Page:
rule

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Related to ruled: ruler, riled, ruled out

rule

1. the exercise of governmental authority or control
2. the period of time in which a monarch or government has power
3. a prescribed method or procedure for solving a mathematical problem, or one constituting part of a computer program, usually expressed in an appropriate formalism
4. any of various devices with a straight edge for guiding or measuring; ruler
5. Christianity a systematic body of prescriptions defining the way of life to be followed by members of a religious order
6. Law an order by a court or judge

Rule

 

a proposition that expresses permission or a requirement to perform or refrain from performing, under particular conditions, some act; the word “act” is understood to refer to some action or absence of action. These rules are called rules of permission and obligation, respectively; they are considered in a natural way to be elementary, or rules of the first rank, and are subsumed under the general term “injunction.” Complex rules are rules of the (n+ 1)th rank, obtained by applying injunctions to collections of rules of the nth or lesser rank in such a way that at least one of these rules must be of the nth rank. Ordinary grammatical rules are examples of rules of different, but not very high, ranks. A method is a system of rules of different ranks that includes rules designating the order in which other rules of the same system are introduced and rearranged.

Rules, whose systematic study is the object of deontic (normative) logic, are of importance in daily life and in all branches of science, particularly mathematics, logic, linguistics, ethics, jurisprudence, sociology, and political economy.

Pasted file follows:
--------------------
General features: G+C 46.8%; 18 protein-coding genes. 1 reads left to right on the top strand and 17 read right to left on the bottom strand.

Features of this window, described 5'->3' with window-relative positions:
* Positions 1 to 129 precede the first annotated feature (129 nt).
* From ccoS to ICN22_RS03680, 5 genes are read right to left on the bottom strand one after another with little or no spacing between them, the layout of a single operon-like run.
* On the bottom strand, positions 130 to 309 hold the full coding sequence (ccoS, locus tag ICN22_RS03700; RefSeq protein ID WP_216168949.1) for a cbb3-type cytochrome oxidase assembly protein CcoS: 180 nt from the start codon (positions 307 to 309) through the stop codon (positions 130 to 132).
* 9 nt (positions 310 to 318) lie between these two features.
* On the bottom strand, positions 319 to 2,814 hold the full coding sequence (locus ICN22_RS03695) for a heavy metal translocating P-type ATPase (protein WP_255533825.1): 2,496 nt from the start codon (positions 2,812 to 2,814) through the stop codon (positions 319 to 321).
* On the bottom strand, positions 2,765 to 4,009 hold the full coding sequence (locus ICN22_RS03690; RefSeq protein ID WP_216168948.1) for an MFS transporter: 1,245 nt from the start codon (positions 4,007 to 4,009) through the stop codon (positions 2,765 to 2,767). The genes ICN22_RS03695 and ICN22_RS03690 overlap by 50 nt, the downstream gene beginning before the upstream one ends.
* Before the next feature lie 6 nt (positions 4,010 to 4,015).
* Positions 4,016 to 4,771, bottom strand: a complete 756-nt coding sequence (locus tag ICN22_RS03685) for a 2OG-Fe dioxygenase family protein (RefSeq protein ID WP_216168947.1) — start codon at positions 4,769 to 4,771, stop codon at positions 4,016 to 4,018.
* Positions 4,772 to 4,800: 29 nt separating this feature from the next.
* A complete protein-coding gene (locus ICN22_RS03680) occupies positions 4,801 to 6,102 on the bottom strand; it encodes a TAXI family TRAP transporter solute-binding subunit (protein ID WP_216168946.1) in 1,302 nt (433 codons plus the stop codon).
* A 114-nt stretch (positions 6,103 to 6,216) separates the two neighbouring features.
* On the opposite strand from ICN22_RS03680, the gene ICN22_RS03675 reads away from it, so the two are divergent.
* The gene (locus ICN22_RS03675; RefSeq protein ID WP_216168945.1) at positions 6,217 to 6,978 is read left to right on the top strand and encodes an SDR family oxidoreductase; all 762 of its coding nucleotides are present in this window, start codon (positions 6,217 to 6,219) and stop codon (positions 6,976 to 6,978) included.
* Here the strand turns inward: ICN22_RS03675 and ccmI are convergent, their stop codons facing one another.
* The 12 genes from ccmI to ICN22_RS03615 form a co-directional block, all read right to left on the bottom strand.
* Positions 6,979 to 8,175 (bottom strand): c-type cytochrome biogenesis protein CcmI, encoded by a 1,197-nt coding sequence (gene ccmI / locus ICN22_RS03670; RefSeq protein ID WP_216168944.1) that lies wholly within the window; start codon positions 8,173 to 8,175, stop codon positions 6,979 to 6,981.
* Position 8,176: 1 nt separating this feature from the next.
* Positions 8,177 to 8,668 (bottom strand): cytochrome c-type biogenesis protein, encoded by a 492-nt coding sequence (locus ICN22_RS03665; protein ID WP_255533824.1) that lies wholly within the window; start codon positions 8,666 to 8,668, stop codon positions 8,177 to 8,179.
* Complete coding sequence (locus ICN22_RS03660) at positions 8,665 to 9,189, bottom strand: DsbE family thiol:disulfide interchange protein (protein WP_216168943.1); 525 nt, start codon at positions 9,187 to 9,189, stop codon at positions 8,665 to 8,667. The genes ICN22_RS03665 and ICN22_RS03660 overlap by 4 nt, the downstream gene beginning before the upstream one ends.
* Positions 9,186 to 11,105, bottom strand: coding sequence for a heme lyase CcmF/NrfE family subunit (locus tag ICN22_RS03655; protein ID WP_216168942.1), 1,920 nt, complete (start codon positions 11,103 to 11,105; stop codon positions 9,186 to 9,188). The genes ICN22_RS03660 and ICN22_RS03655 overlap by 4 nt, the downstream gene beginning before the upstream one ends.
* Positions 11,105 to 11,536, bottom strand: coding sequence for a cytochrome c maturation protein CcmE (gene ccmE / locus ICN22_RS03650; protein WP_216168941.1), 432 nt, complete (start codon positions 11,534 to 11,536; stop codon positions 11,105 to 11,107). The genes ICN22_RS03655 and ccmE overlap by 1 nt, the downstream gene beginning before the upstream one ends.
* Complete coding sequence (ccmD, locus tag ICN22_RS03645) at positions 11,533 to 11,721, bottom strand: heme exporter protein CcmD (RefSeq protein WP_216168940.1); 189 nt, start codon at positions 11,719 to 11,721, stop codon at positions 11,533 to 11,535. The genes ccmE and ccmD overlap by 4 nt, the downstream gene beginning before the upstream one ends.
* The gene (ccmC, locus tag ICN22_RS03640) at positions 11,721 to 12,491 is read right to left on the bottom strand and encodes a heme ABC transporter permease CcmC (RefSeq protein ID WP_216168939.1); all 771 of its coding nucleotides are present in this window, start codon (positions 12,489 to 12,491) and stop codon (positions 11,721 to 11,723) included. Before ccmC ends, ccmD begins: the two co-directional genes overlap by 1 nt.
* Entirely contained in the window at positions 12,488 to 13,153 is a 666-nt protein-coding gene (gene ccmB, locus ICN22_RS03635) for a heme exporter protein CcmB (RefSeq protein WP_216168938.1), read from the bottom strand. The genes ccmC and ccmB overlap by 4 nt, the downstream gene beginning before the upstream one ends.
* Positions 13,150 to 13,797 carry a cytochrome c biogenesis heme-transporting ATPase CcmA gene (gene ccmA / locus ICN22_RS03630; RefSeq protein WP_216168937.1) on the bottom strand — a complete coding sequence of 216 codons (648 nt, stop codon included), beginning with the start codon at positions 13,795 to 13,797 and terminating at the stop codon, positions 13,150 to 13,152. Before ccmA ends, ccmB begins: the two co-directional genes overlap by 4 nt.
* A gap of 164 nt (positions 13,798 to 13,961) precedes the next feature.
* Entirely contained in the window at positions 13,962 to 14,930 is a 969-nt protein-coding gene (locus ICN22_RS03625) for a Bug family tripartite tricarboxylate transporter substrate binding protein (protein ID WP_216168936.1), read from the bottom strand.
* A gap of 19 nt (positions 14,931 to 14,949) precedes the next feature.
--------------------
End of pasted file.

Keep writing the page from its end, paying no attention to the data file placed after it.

rule

[rül]
(mathematics)
An antecedent condition and a consequent proposition that can support deductive processes.

Rule

[′rül]
(astronomy)

rule

common types of rules
An instrument having straight edges, usually marked off in inches or centimeters and fractions thereof; used for measuring distance and for drawing straight lines.
References in periodicals archive ?
The IRS ruled that, because the LLCs and the LP were disregarded as entities separate from their owners, the fact that the LLCs or LP owned the S corporation would not terminate the S election.
The Service ruled that the temporary conversions did not terminate the initial S election.
The Service ruled the corporation would be treated as an S corporation as long as it corrected the error within 60 days of the ruling.
The Service ruled the termination was inadvertent; the corporation was allowed to retain its S status.
In Pirro,(23) the Second Circuit ruled that an ownership interest is not the same as a shareholder interest; the corporation was not required to report ownership interests on Schedule K-1.
It ruled that, because the shareholders did not include corporate income in their returns in the Form 1120 years, they implicitly elected revocation.
In Letter Ruling 9709052 (which supplements Letter Ruling 9704025), the IRS ruled that no member of a distributing corporation's consolidated group (as it existed immediately after the spin-off) was required to take into account any intercompany items as a result of the distributing corporation's acquisition by another group in a Sec.
The LLC proposed to buy the remaining 21% of Y The IRS ruled that, assuming the nominal owners are the real owners, there is no affiliated group, because X did not directly own 80% or more of Y.
Further, the IRS ruled that the conversion would not result in the termination of the partnership, no gain or loss would be recognized on the conversion and, except for Sec.
The IRS ruled the issuance of stock to the IRA was an inadvertent termination and the shareholder would be treated as the owner of the S stock during the period the IRA held the stock.
The IRS ruled that the agreements were licenses, rather than sales.